Health and Wellness
January 27, 2008
HEALTH & WELLNESS
Low-calorie sweeteners can be a helpful tool for weight management and maintaining a healthy diet. For years, the most commonly used low-cal sweeteners were aspartame (as in Equal), saccharin (as in Sweet’N Low), sucralose (as in Splenda) and acesulfame potassium (as in Sweet One).
But some of the newer sweeteners are getting a lot of buzz recently, too. Sugar-alcohol based sweeteners, like Sweet Simplicity, fiber-based sweeteners, likeSweet Fiber, and plant-based sweeteners, like those made from agave syrup and stevia,are currently hitting the market.
To get the skinny on some of the newer sweeteners, we talked to Dr. Christine Gerbstadt, National Spokesperson for the American Dietetic Association. Here’s what she had to say.
Can you tell us more about sugar-alcohol based sweeteners?
Sugar-alcohols are slowly and incompletely absorbed from the small intestine into the blood. Once absorbed, they are converted to energy by processes that require little or no insulin, so there is usually a smaller change in blood glucose than with “regular” sugar (sucrose).
As a result, they are popular sweeteners among diabetics, although they are not “calorie free.” Because of this, the American Dietetic Association recommends that persons with diabetes manage their blood sugars using the carbohydrate counting method.
Sugar-alcohol sweeteners are often used in combination with non-calorie sweeteners such as sucralose to smooth out the excessive sweetness that is characteristic for this type of sweetener. They do not promote dental caries and do not caramelize when heated.
One downside of sugar-alcohols is that they can lead to bloating, diarrhea and flatulence because they are not absorbed in the small intestine. The effects vary and tolerance may develop with continued use. An exception to this is Erythritol (Sweet Simplicity uses this form of sugar-alcohol), which is absorbed in the small intestine and excreted unchanged through urine, so it has no side effects at typical levels of consumption.
What about the fiber-based sweeteners?
Fiber-based sweeteners mix Inulin natural fiber with Lo Han low glycemic fruit extract. There are no artificial ingredients. Each spoonful contains the sweetness of one teaspoon of sugar, and they can be used with hot (coffee) and cold beverages (iced tea). Fiber-based sweeteners must be stirred completely until they dissolve. Fiber-based products are used in the same proportion as those using sugar. They may also be used for glucose management in diabetes since they are near zero on the glycemic index.
We’ve been hearing a lot about some of the plant-based sweeteners. Can you tell us more about agave syrup?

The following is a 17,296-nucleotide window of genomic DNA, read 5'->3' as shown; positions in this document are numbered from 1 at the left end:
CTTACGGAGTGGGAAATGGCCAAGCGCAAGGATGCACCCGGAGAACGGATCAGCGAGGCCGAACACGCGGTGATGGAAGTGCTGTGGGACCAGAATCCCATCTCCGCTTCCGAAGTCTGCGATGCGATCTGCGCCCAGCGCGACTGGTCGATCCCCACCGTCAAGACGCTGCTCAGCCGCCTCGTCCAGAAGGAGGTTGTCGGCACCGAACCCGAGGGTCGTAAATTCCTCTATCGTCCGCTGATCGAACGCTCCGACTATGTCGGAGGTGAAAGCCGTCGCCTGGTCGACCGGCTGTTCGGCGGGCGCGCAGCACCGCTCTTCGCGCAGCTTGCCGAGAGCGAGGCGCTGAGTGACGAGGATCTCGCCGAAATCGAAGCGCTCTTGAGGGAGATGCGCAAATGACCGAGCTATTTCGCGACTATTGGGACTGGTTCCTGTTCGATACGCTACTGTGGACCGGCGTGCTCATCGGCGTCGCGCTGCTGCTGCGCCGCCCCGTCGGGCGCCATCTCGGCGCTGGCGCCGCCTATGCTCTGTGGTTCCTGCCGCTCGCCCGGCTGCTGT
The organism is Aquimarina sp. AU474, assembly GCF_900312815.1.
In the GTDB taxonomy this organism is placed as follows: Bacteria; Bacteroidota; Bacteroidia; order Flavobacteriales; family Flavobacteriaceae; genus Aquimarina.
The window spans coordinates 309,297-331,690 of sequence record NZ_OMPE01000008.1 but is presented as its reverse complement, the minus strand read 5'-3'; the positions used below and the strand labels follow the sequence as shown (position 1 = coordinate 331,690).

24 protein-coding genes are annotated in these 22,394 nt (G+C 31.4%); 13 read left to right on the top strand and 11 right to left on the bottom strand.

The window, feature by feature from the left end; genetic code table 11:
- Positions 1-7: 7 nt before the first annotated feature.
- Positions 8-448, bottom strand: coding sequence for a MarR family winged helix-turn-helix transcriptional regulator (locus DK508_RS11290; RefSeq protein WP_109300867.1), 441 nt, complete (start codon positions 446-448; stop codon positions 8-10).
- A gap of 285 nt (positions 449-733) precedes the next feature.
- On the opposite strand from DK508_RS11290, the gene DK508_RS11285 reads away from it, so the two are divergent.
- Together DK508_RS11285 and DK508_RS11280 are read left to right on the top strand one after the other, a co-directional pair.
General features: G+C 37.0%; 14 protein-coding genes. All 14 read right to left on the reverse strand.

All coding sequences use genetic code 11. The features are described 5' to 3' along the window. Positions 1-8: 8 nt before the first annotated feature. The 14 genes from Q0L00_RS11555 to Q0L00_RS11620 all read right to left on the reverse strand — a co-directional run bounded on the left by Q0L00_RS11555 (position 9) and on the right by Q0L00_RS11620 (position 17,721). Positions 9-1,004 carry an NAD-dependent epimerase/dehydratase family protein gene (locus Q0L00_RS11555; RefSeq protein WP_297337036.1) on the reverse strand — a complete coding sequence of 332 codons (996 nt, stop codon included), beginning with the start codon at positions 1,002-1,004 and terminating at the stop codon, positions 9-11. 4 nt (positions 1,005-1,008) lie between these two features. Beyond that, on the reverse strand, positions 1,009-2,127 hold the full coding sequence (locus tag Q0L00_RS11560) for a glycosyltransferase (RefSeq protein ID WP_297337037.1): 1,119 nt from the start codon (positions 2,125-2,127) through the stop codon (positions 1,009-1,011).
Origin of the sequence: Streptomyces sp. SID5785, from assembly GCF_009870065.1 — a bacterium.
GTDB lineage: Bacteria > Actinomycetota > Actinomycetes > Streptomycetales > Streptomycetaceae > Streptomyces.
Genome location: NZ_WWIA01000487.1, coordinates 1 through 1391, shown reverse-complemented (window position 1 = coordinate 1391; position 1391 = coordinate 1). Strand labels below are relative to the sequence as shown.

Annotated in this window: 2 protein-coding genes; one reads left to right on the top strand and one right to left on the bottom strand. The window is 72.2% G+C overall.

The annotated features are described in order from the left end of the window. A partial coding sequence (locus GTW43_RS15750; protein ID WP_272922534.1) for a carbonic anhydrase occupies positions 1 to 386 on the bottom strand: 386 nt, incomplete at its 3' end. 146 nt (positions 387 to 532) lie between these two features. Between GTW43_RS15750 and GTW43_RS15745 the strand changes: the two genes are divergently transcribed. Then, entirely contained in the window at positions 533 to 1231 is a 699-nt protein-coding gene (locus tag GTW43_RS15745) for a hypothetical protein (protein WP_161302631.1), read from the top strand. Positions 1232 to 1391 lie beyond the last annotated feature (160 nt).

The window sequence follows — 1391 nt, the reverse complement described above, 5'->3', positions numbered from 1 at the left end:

Agave Nectar is a sweetener commercially produced in Mexico from several species of agave, including Agave tequilana (also called Blue Agave or Tequila Agave), and the Salmiana, Green, Grey, Thorny, and Rainbow varieties. Agave syrup is sweeter than honey, though less viscous, and is vegan, unlike honey.
Agave consists primarily of fructose and glucose, ranging from 92% fructose and 8% glucose to 56% fructose and 20% glucose, presumably reflecting variation from one vendor of agave syrup to another. As a sweetener, agave syrup is notable in that its glycemic index is 32, compared to honey, which has a glycemic index of 28. However, it is not calorie-free. One teaspoon is 20 calories and 5 grams of carbohydrate.
Stevia is a genus of about 150 species in the sunflower family (Asteraceae), native to South and Central America. The species Stevia rebaudiana, commonly known asSweet Leaf, Sugar Leaf, or simply, Stevia, is widely grown for its sweet leaves.
Stevia's taste is up to 300 times the sweetness of sugar, and has a slower onset and longer duration than sugar, although it may have a bitter or licorice-like aftertaste at high concentrations. Stevia has a negligible effect on blood glucose.
What is actually approved for use by the FDA?
Stevia products remained banned in the U.S. until after the 1994 Dietary Supplement Health and Education Act forced the FDA in 1995 to revise its stance to permit stevia to be used as a dietary supplement – although not as a food additive. Stevia proponents regard this as contradictory because it simultaneously labels stevia as safe and unsafe, depending on how it is sold.
Basically, it can be packaged by itself and on a shelf in the market labeled like vitamins and herbal supplements. It cannot be used to make chewing gum the way sorbitol and other sugar-alcohols can, or the way aspartame (nutrasweet) can be added to low-calorie yogurt or Jello, or any other food product (non-sugar sweetened items such as carbonated beverages, baked goods, etc.).
Unresolved questions remain concerning whether metabolic processes can produce a mutagen from stevia in animals, let alone in humans. The early studies nevertheless prompted the European Commission, Singapore and Hong Kong to ban stevia’s use in food. Then, the World Health Organization in 2006 suggested that these policies may be obsolete.
Agave syrups are available as a syrup on-line and at specialty health food stores, but they are not usually mixed into other products (though some health food/energy bars may contain them). One Mexican brand of agave syrup was actually denied entry by the FDA in 2007 due to pesticide content. Fiber-based products are available packaged alone, but not with other food products.
Sugar-alcohols may be used in food and have been used for some time in chewing gums.